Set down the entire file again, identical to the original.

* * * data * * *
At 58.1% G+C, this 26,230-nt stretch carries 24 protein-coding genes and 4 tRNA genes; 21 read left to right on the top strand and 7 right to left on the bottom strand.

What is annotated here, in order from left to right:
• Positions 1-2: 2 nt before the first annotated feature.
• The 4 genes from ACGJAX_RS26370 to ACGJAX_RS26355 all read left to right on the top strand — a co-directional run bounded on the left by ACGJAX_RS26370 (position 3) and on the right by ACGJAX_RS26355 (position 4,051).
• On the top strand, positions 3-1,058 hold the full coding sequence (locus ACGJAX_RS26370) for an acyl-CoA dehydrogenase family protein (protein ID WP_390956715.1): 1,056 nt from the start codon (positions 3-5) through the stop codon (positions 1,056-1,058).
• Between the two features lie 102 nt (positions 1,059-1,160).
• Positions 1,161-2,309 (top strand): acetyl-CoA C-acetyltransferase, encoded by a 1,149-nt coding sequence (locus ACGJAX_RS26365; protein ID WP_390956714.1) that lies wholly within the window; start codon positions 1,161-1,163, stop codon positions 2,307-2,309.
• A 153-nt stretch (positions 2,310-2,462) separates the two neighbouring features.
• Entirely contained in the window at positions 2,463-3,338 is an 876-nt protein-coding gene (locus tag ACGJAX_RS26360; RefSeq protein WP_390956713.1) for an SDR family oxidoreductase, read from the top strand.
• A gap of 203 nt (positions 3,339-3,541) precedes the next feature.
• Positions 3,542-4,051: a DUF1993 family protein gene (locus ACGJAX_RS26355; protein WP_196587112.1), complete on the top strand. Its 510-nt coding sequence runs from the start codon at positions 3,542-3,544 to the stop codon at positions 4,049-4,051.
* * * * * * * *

At 58.1% G+C, this 26,230-nt stretch carries 24 protein-coding genes and 4 tRNA genes; 21 read left to right on the top strand and 7 right to left on the bottom strand.

What is annotated here, in order from left to right:
• Positions 1-2: 2 nt before the first annotated feature.
• The 4 genes from ACGJAX_RS26370 to ACGJAX_RS26355 all read left to right on the top strand — a co-directional run bounded on the left by ACGJAX_RS26370 (position 3) and on the right by ACGJAX_RS26355 (position 4,051).
• On the top strand, positions 3-1,058 hold the full coding sequence (locus ACGJAX_RS26370) for an acyl-CoA dehydrogenase family protein (protein ID WP_390956715.1): 1,056 nt from the start codon (positions 3-5) through the stop codon (positions 1,056-1,058).
• Between the two features lie 102 nt (positions 1,059-1,160).
• Positions 1,161-2,309 (top strand): acetyl-CoA C-acetyltransferase, encoded by a 1,149-nt coding sequence (locus ACGJAX_RS26365; protein ID WP_390956714.1) that lies wholly within the window; start codon positions 1,161-1,163, stop codon positions 2,307-2,309.
• A 153-nt stretch (positions 2,310-2,462) separates the two neighbouring features.
• Entirely contained in the window at positions 2,463-3,338 is an 876-nt protein-coding gene (locus tag ACGJAX_RS26360; RefSeq protein WP_390956713.1) for an SDR family oxidoreductase, read from the top strand.
• A gap of 203 nt (positions 3,339-3,541) precedes the next feature.
• Positions 3,542-4,051: a DUF1993 family protein gene (locus ACGJAX_RS26355; protein WP_196587112.1), complete on the top strand. Its 510-nt coding sequence runs from the start codon at positions 3,542-3,544 to the stop codon at positions 4,049-4,051.